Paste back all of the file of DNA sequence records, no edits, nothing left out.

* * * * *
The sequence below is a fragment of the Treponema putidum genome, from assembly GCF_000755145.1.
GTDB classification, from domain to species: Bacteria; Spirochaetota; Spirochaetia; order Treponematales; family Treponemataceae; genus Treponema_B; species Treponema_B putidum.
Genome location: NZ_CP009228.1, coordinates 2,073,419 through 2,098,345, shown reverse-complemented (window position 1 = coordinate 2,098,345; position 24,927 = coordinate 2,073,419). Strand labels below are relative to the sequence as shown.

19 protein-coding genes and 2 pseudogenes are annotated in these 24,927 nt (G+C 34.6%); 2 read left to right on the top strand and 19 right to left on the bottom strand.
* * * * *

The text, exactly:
The sequence below is a fragment of the Treponema putidum genome, from assembly GCF_000755145.1.
GTDB classification, from domain to species: Bacteria; Spirochaetota; Spirochaetia; order Treponematales; family Treponemataceae; genus Treponema_B; species Treponema_B putidum.
Genome location: NZ_CP009228.1, coordinates 2,073,419 through 2,098,345, shown reverse-complemented (window position 1 = coordinate 2,098,345; position 24,927 = coordinate 2,073,419). Strand labels below are relative to the sequence as shown.

19 protein-coding genes and 2 pseudogenes are annotated in these 24,927 nt (G+C 34.6%); 2 read left to right on the top strand and 19 right to left on the bottom strand.